search interface in which you build a sentence to construct your query. It's similar to the fill-in search over at Sparks.com. When Felicia Lindau, Sparks' CEO, suggested that as a search interface way back last June, I was quite taken with the idea. Unlike framing Boolean queries, sentence construction is pretty natural for humans, so entering a fairly complex search query isn't too tasking. I haven't seen this model used elsewhere. If you know of examples, please email me.

I'm reading Jeff Noon's
Automated Alice (a fun book! but don't pay $20 for it. I found it remaindered recently for $5), and just began the chapter titled "Hunting of the Quark." The chapter title amuses me because the word "quark," coined by Murray Gell-Mann to name a type of elementary particle, originated with James Joyce's Finnegan's Wake. And, if you've read The Annotated Alice (and if you haven't, do! It's glorious), you know that Joyce incorporated many Carrollisms in Wake. And now with Noon using "quark" in an Alice context, we come full circle. A Grand Unified Theory of literature!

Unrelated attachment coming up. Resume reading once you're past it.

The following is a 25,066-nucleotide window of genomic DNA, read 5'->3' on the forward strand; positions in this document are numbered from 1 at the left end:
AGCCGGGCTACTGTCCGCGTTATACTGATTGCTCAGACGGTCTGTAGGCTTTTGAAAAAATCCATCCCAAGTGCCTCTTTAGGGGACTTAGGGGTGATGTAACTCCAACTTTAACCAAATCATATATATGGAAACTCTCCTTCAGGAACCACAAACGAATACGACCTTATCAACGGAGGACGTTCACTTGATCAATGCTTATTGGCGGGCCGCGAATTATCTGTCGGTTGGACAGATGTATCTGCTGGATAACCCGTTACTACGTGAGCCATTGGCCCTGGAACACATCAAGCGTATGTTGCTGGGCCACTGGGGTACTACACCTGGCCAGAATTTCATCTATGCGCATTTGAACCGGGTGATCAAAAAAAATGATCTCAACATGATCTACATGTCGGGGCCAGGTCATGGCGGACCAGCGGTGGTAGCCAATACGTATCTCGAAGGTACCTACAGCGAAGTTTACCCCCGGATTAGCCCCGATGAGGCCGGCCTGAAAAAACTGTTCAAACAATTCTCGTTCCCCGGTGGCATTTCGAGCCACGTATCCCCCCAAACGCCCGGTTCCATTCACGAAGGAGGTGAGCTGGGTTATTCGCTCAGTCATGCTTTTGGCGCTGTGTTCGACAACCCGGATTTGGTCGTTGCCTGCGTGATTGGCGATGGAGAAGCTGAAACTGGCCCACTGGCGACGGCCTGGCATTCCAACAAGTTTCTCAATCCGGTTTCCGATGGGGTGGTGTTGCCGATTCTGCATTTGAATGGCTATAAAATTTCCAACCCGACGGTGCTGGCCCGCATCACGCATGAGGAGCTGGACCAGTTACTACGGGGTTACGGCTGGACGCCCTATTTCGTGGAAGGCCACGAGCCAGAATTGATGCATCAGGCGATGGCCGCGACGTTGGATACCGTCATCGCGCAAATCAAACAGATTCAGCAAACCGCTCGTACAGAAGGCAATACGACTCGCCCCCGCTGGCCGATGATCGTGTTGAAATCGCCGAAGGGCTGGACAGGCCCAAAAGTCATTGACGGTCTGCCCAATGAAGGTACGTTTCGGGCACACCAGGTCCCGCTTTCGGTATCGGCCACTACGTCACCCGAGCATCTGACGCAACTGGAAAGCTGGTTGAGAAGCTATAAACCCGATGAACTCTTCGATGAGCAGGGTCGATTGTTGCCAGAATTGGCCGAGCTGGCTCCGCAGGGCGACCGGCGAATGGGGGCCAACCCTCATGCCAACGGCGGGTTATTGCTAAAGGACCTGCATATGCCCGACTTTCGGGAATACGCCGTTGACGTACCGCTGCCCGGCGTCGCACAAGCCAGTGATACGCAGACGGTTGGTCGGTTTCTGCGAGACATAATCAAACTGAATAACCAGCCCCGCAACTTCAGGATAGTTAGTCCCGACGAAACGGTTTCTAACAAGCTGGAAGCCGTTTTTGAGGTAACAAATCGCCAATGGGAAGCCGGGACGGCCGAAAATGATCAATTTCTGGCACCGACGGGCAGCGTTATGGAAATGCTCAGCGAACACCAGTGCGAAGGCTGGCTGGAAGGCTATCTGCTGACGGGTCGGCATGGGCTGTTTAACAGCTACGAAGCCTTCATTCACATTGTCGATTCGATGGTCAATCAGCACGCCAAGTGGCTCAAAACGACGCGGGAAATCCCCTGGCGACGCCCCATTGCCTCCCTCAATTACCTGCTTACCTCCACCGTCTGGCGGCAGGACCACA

Quark is also a kind of

I'm angry with my body. It seems to have forgotten to express the state of hunger, and simply moves right on into headaches and exhaustion.

Please to be reading my
inaugural essay on Webmonkey. It's about the fallacy of pursuing "speed" above all other criteria in Web design.

May 14, 1999
Sigh. As a native it pains me to admit it, but I fear
Philip is right.

Yee-haw! Fellow A-Team acolytes rejoice! Dirk "Face Man" Benedict is now a
Kamikaze Cowboy. Whatever that is.

Explore the
hidden truth of Lara Croft. [From NTK]

May 13, 1999
"Black calls Web design a 'hybrid of graphic design, advertising, and a whiff of software.'"
Okay. Look. I can't stand Roger Black. There. I've said it. The man might be the greatest thing to happen to ink on pressed dead trees, but when it comes to designing for the screen, and, more specifically for the Web, he's a farce. I normally don't give credence to farces, but this man gets his supposed message out way too much. To reduce Web design to "graphic design" and "advertising" is such an injustice that I fear if I were across a table from him, I wouldn't be able to contain myself from leaping across and strangling him. The man clearly has not a whiff of sense about interaction design, information architecture, or any other elements that truly matter in successful Web work. Which is probably for the better. He'll be done away with eventually. In the meantime, just keep up the facile idea-free work, Roger.

May 12, 1999
How freakin' cool is